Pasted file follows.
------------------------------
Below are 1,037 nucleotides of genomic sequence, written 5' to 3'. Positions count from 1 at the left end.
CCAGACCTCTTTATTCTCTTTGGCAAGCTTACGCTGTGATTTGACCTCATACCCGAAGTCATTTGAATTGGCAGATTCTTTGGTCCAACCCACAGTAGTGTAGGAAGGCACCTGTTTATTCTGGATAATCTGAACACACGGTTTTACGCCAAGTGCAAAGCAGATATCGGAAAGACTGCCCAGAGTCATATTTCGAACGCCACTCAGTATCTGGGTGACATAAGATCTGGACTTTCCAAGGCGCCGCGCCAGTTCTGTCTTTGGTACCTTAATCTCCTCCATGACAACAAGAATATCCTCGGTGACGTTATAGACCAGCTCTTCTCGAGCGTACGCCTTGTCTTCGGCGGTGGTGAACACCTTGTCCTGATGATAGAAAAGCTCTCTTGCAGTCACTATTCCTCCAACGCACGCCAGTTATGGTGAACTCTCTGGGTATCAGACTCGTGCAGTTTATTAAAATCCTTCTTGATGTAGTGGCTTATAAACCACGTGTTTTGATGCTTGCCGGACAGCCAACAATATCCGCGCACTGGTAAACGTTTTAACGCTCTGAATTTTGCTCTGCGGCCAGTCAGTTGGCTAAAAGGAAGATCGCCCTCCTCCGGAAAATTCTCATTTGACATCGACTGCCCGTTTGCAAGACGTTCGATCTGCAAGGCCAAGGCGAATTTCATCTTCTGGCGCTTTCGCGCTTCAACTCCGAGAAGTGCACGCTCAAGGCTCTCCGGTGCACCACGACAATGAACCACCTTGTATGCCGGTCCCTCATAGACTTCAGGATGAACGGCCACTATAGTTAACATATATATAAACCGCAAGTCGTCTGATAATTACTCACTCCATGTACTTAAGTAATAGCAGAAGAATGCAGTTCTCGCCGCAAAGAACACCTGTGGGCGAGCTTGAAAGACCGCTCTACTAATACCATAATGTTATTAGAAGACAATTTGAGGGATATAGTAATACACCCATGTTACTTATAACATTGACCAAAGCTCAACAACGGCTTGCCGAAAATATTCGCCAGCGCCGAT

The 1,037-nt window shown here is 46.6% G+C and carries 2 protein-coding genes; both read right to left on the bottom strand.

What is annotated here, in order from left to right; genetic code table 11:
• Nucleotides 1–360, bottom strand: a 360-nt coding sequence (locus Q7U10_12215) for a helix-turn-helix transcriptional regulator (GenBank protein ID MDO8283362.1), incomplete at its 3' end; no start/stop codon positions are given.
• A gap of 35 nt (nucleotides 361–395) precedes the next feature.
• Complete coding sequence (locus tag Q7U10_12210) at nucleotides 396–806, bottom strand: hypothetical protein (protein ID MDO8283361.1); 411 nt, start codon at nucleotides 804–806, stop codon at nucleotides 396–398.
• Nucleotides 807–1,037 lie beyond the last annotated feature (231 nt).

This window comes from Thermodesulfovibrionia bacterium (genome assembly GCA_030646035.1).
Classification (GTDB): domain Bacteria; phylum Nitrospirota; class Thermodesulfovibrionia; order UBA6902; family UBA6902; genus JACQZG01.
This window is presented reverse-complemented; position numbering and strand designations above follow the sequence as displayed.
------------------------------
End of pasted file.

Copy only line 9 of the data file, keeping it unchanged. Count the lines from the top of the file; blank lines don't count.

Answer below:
This window comes from Thermodesulfovibrionia bacterium (genome assembly GCA_030646035.1).